Ideally, in the imaginary Best of All Possible Worlds, marriages are designed to add branches to a family tree and, taking its cue from far into the past, extend its life further into the future. For some marriages, however, that ideal is rather hard to live up to.
Marriage to a boy that our parents didn't approve of took my older sister out of my life when I was 5 years old. Henceforth, seeing her only on holidays made her seem to me more like an aunt than a sister. I lived with her for a month in her house when I was 11, and she came back to live with our parents when I was in college. It was good to have my sister back, but it simply couldn't make up for all the years lost.
When I was 12, my younger sister got married and went away to live with her husband. My parents and I moved when I was 17, and she eventually followed when her marriage faltered. We moved again, she married again. She took me in when I was discharged from the Navy, and my wife joined me there more than a year later.
When I eventually joined the Navy, a sort of (unconsummated) marriage to Uncle Sam, it took me away from home for seven years. My father died just three months into my first enlistment. My older sister died less than a year later. For a short while I experienced the strange freedom of moorlessness - what Milan Kundera called The Unbearable Lightness of Being. But when I got out, my own marriage seemed to do the rest. It took me away from what was left of my family, my mother, brother and sister, all living in the same town.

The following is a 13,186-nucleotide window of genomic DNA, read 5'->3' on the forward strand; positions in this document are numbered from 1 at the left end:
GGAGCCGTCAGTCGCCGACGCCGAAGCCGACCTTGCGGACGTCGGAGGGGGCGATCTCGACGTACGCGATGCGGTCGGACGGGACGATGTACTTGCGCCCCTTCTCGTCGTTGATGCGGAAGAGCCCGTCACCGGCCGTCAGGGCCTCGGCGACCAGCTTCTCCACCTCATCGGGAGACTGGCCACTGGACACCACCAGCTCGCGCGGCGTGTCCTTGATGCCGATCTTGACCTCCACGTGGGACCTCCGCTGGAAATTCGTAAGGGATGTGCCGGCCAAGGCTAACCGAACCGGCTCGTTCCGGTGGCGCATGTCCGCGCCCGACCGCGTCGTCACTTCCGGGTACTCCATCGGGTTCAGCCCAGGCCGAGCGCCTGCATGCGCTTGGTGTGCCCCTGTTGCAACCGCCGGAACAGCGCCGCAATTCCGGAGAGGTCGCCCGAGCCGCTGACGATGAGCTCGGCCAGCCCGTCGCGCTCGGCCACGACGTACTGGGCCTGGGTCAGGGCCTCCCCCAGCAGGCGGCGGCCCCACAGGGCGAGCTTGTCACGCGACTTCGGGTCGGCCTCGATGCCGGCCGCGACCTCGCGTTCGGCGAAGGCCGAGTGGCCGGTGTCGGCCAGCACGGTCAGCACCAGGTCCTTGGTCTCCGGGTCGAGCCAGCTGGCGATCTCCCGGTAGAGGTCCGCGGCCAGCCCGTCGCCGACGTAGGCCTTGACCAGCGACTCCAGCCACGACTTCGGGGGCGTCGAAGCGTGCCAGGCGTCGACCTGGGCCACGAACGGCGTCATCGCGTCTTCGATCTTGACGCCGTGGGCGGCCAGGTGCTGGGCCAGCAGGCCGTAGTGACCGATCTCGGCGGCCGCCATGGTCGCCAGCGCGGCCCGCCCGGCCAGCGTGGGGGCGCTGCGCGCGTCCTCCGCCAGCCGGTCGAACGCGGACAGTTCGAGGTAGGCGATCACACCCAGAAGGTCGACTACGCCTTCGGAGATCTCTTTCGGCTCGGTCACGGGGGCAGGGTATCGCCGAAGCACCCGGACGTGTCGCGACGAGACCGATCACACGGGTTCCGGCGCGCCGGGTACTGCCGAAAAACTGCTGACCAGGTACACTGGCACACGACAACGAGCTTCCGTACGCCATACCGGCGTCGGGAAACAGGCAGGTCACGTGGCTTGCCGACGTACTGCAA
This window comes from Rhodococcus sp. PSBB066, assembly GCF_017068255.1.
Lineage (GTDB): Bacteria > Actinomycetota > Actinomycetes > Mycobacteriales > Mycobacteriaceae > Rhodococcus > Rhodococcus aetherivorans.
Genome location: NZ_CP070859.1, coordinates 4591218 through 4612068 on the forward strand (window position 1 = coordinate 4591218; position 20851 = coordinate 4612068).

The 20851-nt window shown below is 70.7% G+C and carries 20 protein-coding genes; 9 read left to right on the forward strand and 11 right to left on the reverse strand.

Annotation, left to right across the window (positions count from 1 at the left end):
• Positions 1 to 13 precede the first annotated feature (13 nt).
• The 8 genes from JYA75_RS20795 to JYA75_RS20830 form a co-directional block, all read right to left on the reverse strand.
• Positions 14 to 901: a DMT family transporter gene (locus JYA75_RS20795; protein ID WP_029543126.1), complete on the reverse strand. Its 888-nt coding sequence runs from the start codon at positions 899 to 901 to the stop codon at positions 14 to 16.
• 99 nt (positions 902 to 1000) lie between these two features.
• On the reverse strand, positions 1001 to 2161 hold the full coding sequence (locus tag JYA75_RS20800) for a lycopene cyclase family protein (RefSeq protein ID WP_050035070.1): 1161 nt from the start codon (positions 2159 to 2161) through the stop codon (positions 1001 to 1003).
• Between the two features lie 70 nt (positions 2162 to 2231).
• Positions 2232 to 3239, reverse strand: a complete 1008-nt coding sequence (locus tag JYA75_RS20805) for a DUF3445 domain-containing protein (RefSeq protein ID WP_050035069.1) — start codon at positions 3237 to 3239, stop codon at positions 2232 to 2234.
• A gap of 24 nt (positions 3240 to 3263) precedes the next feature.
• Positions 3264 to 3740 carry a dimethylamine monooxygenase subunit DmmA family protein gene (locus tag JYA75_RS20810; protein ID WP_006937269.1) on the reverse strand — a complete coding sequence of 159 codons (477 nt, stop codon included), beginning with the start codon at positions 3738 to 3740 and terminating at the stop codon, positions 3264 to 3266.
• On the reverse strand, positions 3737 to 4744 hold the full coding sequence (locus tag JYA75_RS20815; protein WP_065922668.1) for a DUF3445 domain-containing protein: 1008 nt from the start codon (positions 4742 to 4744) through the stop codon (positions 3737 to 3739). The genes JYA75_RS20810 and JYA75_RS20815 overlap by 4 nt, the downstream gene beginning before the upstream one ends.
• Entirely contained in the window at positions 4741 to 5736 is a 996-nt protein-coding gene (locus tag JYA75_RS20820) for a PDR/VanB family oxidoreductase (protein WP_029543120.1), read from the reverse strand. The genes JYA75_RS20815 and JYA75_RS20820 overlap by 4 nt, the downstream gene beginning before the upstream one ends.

I graduated from Army basic training in June 1997. In attendance and staying for a weekend. were my wife, my mother and my sister, who had driven all the way to Fort Sill in Lawton, Oklahoma from Denver. After the ceremony, we all ate at a place on post called the Gunner's Inn and I used my very first overnight pass to spend the night in a motel with my wife. Over the next two days, I saw little of my mother, who was 79 that year, and my sister. I spent nearly all my free moments with my wife. The weekend over, my mother and sister left Lawton for the long drive back to Denver, and my wife took a bus to Oklahoma City from whence she caught a plane home. I didn;t know it then, but I had another eighteen months away from home to endure.
Now my own marriage is over, so many years later, my brother, sister and I (my mother died '98) have so much to catch up on that there might not be enough time. The fact that we three live thousands of miles apart is a complication that I'm working to correct. Perhaps we could forget the catching up part and simply concentrate on making the most of the time we have left, and rediscover - not what we once had, but the family we still have, binding us loosely but surely as we three ease into our golden years.
I heard a Chinese proverb the other day: "Sometimes you have to burn down your house to see the moon." Yes, but it also means you'll have to be doing a lot of rebuilding.